Report from member of British think tank says Russian extradition requests keep targets from traveling More

US Lawmakers Weigh Turkish Anti-terror Moves

Turkey’s two-pronged campaign against Islamic State militants, Kurdish PKK forces provokes mixed reactions on Capitol Hill More

This forum has been closed.
Comment Sorting
Comments
     
by: DAVCLYMAR from: PA, USA
December 20, 2012 10:00 PM
Interesting that the writer says technology has made 'safer abortions' - I ask safer for whom? Every 'successful' abortion is deadly- to at least one person - the unborn child.

Featured Videos

Your JavaScript is turned off or you have an old version of Adobe's Flash Player. Get the latest Flash player.
Russia Accused of Abusing Interpol to Pursue Opponentsi
X
Henry Ridgwell
July 28, 2015 9:53 PM
A British pro-democracy group has accused Russia of abusing the global law enforcement agency Interpol by requesting the arrest and extradition of political opponents. A new report by the group notes such requests can mean the accused are unable to travel and are often unable to open bank accounts. VOA's Henry Ridgwell reports.
Video

Video Russia Accused of Abusing Interpol to Pursue Opponents

A British pro-democracy group has accused Russia of abusing the global law enforcement agency Interpol by requesting the arrest and extradition of political opponents. A new report by the group notes such requests can mean the accused are unable to travel and are often unable to open bank accounts. VOA's Henry Ridgwell reports.
Video

Video Genome Initiative Urgently Moves to Freeze DNA Before Species Go Extinct

Earth is in the midst of its sixth mass extinction. The last such event was caused by an asteroid 66 million years ago. It killed off the dinosaurs and practically everything else. So scientists are in a race against time to classify the estimated 11 million species alive today. So far only 2 million are described by science, and researchers are worried many will disappear before they even have a name. VOA’s Rosanne Skirble reports.
Video

Video Scientists: One-Dose Malaria Cure is Possible

Scientists have long been trying to develop an effective protection and cure for malaria - one of the deadliest diseases that affects people in tropical areas, especially children. As the World Health Organization announces plans to begin clinical trials of a promising new vaccine, scientists in South Africa report that they too are at an important threshold. George Putic reports, they are testing a compound that could be a single-dose cure for malaria.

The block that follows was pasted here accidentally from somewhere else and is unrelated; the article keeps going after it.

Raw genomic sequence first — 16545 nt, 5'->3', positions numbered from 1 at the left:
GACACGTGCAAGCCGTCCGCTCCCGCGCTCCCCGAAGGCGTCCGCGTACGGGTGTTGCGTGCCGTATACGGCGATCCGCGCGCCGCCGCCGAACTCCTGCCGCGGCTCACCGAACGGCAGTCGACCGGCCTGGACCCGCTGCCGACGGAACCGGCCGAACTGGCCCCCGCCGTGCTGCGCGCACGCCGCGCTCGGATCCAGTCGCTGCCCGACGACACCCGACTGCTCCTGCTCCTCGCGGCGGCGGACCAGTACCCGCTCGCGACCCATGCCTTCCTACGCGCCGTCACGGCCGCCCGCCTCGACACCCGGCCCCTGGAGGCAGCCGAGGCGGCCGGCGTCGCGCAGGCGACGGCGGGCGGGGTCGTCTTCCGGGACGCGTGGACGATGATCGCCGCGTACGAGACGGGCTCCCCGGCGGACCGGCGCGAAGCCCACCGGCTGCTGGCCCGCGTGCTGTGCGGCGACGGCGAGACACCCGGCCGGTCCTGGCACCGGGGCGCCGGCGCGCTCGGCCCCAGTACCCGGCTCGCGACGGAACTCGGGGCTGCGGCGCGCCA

Video

Video Special Olympics Athletes Meet International Friends

The Special Olympics are underway in Los Angeles, California, with athletes from 165 countries participating in an event that gives people with intellectual disabilities the chance to take part in an international competition. VOA's Mike O'Sullivan reports that for athletes and their families, it's also an opportunity to make new friends in an international setting.
Video

Video 'New York' Magazine Features 35 Cosby Accusers

The latest issue of 'New York' magazine features 35 women who say they were drugged and raped by film and television celebrity Bill Cosby. The women are aged from 44 to 80 and come from different walks of life and races. The magazine interviewed each of them separately, but Zlatica Hoke reports their stories are similar.
Video

Video US Calls Fight Against Human Trafficking a Must Win

The United States is promising not to give up its fight against what Secretary of State John Kerry calls the “scourge” of modern slavery. Officials released the country’s annual human trafficking report Monday – a report that’s being met with some criticism. VOA’s National Security correspondent Jeff Seldin has more from the State Department.